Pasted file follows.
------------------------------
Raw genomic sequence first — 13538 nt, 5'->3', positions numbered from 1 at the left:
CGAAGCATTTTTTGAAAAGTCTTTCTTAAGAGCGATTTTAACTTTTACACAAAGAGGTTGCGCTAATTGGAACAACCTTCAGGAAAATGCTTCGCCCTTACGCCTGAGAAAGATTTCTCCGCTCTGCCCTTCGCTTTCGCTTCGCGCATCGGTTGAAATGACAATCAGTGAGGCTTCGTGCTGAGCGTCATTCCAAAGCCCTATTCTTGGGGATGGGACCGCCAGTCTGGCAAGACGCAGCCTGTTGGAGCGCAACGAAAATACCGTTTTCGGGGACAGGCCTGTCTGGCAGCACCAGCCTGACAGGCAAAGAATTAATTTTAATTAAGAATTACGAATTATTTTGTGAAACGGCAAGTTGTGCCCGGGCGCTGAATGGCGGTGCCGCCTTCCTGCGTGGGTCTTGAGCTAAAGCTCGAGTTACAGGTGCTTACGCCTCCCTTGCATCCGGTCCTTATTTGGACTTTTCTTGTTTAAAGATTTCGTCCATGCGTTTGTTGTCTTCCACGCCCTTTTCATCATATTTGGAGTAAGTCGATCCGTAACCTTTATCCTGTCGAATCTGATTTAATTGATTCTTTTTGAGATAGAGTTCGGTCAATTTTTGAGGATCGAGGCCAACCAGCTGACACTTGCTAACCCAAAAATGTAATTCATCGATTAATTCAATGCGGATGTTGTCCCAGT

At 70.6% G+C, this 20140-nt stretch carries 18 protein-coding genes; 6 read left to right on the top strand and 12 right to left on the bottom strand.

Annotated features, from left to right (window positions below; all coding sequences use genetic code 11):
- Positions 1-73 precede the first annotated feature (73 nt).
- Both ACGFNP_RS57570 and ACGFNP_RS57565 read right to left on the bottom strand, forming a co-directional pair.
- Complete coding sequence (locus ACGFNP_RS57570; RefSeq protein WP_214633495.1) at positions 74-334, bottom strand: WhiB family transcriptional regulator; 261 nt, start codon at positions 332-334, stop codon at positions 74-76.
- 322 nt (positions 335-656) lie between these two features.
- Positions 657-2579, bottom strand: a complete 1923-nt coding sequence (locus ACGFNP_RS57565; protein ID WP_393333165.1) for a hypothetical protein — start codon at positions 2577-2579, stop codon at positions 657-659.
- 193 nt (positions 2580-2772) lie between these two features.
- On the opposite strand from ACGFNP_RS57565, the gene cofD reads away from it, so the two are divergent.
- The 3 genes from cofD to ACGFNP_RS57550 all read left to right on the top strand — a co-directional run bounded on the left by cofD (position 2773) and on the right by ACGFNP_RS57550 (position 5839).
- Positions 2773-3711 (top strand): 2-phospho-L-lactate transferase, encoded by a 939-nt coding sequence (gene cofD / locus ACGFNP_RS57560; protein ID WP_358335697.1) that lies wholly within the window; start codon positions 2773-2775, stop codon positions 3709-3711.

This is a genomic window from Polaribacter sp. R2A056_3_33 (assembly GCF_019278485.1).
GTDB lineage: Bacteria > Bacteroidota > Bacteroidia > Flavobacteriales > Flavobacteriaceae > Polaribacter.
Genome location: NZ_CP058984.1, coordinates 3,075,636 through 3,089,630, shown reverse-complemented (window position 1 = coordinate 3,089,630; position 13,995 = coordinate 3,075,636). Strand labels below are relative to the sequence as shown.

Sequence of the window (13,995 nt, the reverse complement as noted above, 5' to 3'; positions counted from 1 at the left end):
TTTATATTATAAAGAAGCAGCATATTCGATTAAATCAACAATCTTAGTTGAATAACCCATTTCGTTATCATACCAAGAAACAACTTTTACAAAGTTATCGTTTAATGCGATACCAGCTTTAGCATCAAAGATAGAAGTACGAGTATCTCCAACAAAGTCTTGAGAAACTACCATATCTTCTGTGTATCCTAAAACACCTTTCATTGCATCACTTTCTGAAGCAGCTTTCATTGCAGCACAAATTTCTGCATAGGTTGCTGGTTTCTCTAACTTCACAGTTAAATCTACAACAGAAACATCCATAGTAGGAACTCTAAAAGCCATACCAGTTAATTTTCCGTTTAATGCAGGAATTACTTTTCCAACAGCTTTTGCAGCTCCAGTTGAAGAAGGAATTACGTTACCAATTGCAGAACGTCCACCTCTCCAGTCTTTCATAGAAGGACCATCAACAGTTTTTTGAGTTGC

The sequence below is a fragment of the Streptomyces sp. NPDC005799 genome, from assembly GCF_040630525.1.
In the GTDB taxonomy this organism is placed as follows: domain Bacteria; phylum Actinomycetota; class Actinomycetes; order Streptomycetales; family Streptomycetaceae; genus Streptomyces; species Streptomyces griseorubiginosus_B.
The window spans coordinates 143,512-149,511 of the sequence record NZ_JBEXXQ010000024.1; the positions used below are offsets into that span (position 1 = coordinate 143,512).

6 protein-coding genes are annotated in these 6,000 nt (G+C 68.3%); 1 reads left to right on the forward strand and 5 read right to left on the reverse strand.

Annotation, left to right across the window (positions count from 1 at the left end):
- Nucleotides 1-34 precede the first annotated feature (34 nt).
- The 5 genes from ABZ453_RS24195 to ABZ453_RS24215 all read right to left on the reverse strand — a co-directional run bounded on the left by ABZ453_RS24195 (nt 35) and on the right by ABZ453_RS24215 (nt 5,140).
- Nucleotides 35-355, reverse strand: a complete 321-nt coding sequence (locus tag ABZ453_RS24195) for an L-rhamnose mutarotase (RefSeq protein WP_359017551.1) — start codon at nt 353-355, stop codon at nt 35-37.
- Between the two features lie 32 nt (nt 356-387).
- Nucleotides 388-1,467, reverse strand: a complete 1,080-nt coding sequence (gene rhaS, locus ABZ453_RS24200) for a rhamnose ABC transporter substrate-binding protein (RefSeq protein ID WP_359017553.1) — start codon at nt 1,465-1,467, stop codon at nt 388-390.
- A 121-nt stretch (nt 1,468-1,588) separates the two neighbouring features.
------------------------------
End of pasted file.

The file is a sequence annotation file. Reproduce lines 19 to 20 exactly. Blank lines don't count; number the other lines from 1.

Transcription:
The sequence below is a fragment of the Streptomyces sp. NPDC005799 genome, from assembly GCF_040630525.1.
In the GTDB taxonomy this organism is placed as follows: domain Bacteria; phylum Actinomycetota; class Actinomycetes; order Streptomycetales; family Streptomycetaceae; genus Streptomyces; species Streptomyces griseorubiginosus_B.